You are getting some reward from your current behaviour, or you wouldn’t be doing it. You need to ensure that the reward from your changed behaviour outweighs that. Remember, this needs to be personal to you. You won’t quit smoking just because it’s bad for you or because someone else wants you to.
Make it happen
Once you’ve identified all the steps towards your goal, you need a plan to make them happen!
Do you have a deadline for your goal? If not, think of when you would realistically like to achieve it by. Then look at the time needed for each step as outlined in your GoalGetter plan. Use a calendar to map out each step.
You may find that you aren’t able to achieve it in time. In this case, you would need to alter your goal, the timeframe, or the amount of time that you are able to spend on it – or you may be able to delegate something. Check out the Make it Happen article for more ideas.
Schedule the steps into your calendar and treat them as an appointment that you need to show up for. Otherwise it is easy to push them aside for more urgent (but perhaps less important) tasks.
Of course, if more important things come up you should reprioritise. but putting the steps in your calendar will enable you to see what you have planned and assess which conflicting demand is higher priority.
You now have a clear plan to reach your goals. You are probably feeling very inspired and motivated having spent this time focussing on them. However, there will be times when it is hard to stick to the plan. It might be challenging, it may be that you have conflicting demands, or you might just struggle to find the motivation to keep going.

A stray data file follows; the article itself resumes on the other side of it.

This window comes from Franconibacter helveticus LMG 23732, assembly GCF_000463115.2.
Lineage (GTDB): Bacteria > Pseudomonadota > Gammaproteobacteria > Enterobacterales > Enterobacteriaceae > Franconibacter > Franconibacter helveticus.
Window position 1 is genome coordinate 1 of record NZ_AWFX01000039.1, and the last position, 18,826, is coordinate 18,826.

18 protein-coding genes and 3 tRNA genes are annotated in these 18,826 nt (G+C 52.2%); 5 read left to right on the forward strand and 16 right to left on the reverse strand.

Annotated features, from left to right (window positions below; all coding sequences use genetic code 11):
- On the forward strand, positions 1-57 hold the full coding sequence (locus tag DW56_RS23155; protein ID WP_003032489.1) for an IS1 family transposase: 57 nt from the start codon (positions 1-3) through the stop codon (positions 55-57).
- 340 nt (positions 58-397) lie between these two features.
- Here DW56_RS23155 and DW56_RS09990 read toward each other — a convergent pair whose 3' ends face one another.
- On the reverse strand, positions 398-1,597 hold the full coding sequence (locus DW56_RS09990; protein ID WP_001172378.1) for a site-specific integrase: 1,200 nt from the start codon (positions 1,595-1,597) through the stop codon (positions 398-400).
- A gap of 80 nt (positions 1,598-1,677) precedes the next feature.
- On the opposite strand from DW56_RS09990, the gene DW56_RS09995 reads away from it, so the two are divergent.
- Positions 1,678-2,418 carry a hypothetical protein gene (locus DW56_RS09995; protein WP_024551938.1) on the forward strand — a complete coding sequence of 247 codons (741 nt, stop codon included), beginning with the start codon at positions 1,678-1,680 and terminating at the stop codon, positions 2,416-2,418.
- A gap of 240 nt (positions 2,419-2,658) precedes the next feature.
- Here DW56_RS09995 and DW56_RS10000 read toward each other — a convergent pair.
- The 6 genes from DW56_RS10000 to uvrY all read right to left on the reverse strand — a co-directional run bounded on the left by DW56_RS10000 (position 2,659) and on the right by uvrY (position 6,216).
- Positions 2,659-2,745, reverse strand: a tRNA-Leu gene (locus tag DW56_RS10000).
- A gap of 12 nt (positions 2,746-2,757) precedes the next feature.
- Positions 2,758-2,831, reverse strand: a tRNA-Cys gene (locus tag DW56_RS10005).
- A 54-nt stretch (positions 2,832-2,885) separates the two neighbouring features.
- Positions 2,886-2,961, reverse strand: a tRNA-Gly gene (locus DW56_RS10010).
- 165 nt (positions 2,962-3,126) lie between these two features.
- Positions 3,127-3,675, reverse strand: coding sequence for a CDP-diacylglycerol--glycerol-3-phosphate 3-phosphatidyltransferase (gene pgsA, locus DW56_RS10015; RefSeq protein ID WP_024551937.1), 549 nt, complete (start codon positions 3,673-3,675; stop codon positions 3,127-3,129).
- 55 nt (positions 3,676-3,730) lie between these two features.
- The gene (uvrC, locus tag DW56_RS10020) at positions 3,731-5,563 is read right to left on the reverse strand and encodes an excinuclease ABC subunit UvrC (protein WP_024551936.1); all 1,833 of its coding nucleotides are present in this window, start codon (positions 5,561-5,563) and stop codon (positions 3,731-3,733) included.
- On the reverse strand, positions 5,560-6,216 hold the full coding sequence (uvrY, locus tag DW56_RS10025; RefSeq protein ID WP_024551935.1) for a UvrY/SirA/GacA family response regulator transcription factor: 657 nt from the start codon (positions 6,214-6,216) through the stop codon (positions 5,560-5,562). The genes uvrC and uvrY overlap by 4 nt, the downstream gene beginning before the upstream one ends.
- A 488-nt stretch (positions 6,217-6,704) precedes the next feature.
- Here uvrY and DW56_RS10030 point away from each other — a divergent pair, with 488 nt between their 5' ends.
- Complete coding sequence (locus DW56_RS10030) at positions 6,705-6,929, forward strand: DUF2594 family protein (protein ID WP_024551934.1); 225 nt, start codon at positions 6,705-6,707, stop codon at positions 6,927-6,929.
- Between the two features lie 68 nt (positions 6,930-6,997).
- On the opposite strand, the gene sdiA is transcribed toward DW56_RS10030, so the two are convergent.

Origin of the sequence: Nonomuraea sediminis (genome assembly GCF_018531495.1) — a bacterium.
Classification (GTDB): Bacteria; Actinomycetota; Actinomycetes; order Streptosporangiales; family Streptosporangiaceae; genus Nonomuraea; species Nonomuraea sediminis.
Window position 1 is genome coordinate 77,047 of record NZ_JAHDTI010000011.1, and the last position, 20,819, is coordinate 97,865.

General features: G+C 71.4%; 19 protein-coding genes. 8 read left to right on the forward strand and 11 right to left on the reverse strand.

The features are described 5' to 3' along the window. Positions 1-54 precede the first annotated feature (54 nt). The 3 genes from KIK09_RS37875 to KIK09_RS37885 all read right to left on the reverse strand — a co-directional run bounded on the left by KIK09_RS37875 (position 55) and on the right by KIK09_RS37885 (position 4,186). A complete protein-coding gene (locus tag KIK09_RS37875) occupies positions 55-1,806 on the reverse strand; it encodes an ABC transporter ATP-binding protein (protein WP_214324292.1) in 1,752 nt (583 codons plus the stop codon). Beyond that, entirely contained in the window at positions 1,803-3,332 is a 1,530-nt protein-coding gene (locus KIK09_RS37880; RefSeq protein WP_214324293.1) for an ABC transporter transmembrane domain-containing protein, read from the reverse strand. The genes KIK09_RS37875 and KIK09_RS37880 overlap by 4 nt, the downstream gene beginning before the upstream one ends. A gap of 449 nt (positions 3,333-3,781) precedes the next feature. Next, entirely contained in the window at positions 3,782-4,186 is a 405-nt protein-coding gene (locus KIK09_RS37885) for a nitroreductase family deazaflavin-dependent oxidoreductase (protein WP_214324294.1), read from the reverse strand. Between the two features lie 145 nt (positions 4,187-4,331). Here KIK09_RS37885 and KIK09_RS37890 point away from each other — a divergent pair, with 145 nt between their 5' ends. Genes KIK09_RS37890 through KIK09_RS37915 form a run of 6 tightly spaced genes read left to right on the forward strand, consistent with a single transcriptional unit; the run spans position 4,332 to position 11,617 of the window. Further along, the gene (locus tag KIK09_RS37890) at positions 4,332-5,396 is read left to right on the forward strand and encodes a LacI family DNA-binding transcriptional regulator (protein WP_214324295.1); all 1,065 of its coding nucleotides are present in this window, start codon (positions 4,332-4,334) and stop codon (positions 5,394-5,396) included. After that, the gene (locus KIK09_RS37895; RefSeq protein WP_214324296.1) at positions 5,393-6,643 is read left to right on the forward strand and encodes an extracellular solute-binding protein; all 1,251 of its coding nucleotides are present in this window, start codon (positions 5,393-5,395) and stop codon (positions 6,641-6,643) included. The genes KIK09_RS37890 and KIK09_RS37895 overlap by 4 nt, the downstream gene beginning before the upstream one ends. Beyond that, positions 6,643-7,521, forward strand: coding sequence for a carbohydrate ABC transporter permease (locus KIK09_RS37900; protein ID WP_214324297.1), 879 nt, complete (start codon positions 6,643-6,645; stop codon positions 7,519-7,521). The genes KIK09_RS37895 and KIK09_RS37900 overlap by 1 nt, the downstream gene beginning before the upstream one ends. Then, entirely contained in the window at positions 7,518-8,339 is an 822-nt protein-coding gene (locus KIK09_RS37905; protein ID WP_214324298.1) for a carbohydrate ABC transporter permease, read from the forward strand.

You can increase your chance of success to up to 95% if you set a specific accountability appointment with someone. It needs to be a specific appointment, rather than just commit to someone. Think of it like a performance review in the workplace. Read more in the Accountability article.
Don’t have anyone to hold you accountable? Come and join the GoalGetters community. We are starting afresh so you may be the first one there, but I’m opening up membership for free for the first 40 users – just use the discount code 40by40. If you are the first one there, I’ll be your accountability partner until the others arrive 🙂
A goal without a plan is just a wish.
This article looks at the importance of planning to help reach your goals. I love planning and organising. I’d much rather come up with a tidy schedule of when I will get everything done than actually do any of the work!! But even I can be guilty of failing to plan. When there are so many tasks that you don’t know where to start, it makes sense to just get on and
When you’re busy, it’s easy to see planning as a waste of time or a luxury. It’s tempting to just get stuck into the next task. But if you don’t take time to plan and assess your priorities, how do you know that the next task is the most important?
It is important to make sure you don’t spend all your time planning rather than doing (note to self). But it is equally important that you spend some time reassessing your goals on a regular basis and ensuring that your daily tasks are aligned to these.